Living life from the center of the story

I’ve often wished I could crawl into H.G Well’s time machine. Perhaps you have too, but our bodies anchor us to the present. Moving back in the past or getting a peak at the future is only available in science fiction.  Yet while we are physically bound within the limitations of time, our thoughts, emotions, and choices are not.

For instance the Christian is to be grateful that his sins of the past have been forgiven (1 Cor. 6:9-11). Likewise, he is to live his life with the end in view.

Brothers, I do not consider that I have made it my own. But one thing I do: forgetting what lies behind and straining forward to what lies ahead, I press on toward the goal for the prize of the upward call of God in Christ Jesus. Let those of us who are mature think this way, and if in anything you think otherwise, God will reveal that also to you (Philippians 3:13-15).

You and I tend to live our lives from the center of our story. Such a temporal perspective will cause us to feel trapped by our circumstances. For instance, when things are going well, that’s great; but when things are difficult it’s easy to get discouraged.

When we read about biblical characters it’s easier for us to see the end of the story.

Here are a few examples:

  • We know that Moses will be used to split the Red Sea, and victoriously lead the Israelites out of Egypt; but we forget that he cared for sheep in the desert for 40 years first.
  • We read the letters of Paul, and know that they have ministered to millions of people, but we forget that they were written when Paul was facing beatings, danger, toil, and hardship (2 Cor. 11:24-27).

We live life from the center of the story, but our thinking is not trapped there. We must learn to set our eyes on the end of the story. When life is challenging today, remember God’s promises for tomorrow. Here’s one:

And I am sure of this, that he who began a good work in you will bring it to completion at the day of Jesus Christ (Philippians 1:6).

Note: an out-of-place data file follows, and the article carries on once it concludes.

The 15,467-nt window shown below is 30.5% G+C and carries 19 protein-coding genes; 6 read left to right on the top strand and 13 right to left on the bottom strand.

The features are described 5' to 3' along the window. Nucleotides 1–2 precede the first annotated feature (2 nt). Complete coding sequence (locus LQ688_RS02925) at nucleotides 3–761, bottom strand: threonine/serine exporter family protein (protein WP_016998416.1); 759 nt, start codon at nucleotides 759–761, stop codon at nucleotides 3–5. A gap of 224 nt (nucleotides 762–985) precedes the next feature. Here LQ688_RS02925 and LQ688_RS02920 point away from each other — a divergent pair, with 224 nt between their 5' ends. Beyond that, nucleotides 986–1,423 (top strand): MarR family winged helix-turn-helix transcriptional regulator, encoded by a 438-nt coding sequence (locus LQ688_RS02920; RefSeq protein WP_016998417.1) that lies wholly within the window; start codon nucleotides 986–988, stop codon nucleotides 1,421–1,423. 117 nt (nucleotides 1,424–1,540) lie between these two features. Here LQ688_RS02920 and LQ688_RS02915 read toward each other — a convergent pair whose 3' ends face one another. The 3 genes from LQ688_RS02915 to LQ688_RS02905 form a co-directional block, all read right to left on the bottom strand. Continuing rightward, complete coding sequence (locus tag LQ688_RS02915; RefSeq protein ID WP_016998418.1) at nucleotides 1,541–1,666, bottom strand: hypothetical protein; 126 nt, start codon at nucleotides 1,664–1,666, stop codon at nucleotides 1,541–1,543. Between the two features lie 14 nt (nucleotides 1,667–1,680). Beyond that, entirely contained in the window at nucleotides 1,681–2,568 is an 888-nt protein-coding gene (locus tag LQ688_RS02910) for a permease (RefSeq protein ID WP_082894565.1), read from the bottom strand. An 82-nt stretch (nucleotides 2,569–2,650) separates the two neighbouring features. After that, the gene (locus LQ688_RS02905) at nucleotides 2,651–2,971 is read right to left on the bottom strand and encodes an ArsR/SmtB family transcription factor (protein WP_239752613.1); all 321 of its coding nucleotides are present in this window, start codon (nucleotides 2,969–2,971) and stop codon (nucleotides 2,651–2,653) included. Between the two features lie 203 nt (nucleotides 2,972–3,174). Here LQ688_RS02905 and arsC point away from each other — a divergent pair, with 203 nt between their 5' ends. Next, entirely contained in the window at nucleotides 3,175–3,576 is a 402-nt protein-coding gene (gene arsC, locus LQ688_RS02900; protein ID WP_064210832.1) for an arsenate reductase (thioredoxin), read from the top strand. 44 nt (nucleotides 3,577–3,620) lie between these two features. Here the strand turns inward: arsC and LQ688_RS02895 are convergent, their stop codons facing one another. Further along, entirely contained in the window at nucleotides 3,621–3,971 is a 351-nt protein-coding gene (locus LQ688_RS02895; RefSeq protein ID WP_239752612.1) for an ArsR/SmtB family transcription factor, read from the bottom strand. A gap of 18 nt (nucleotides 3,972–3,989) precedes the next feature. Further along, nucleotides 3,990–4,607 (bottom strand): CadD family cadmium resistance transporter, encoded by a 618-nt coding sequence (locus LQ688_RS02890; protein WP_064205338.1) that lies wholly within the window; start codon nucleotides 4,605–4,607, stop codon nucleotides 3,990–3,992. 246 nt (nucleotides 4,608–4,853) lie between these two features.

Is my pain and suffering God’s will for my life?

Those who teach a prosperity gospel leave little room for the place suffering has in the will of God for the believer. Granted, most of us would like a life without pain or difficulty. We would like to keep suffering at arm’s length if we could.

But two Biblical characters reveal that suffering may be a part of God’s will for all those who live in this fallen world: Jesus and Paul.

700 years before he was born, it was prophesied of Jesus:

Surely he has born our griefs and carried our sorrows; yet we esteemed him stricken, smitten by God, and afflicted. But he was wounded for our transgressions; he was crushed for our iniquities; upon him was the chastisement that brought us peace, and with his stripes we are healed (Isaiah 53:4-6).

Isaiah got even more specific in an often overlooked verse a little later in the chapter.

Yet it was the will of the Lord to crush him; he has put him to grief. . . (Isaiah 53:10).

Ponder this: At some stage in his earthly life, Jesus’ human eyes fell upon that phrase.  It was the will of the Lord to crush him. Perhaps this was the stimulus for his remarkable submission in the Garden of Gethsemane.  Jesus understood the will of God, and he realized that it involved suffering.

Jesus wasn’t alone in this understanding of suffering. Think about the first message the apostle Paul received upon his conversion. Ananias brought a message that must have seemed confusing at best; nevertheless, it had come directly from the Lord.

Go, for he [Paul] is a chosen instrument of mine, to carry my name before the Gentiles and kings and the children of Israel. For I will show him how much he must suffer for the sake of my name (Acts 9:15-16).

This should bring us hope. Does God want what’s best for us? Certainly.  See Psalm 84:11. Is he a loving and protective Father? Absolutely. See Psalm 91:1-4. But sometimes what is best for us might include a path we wouldn’t have chosen for ourselves. Sometimes that path might be the way of suffering, but it is a path we will not walk alone.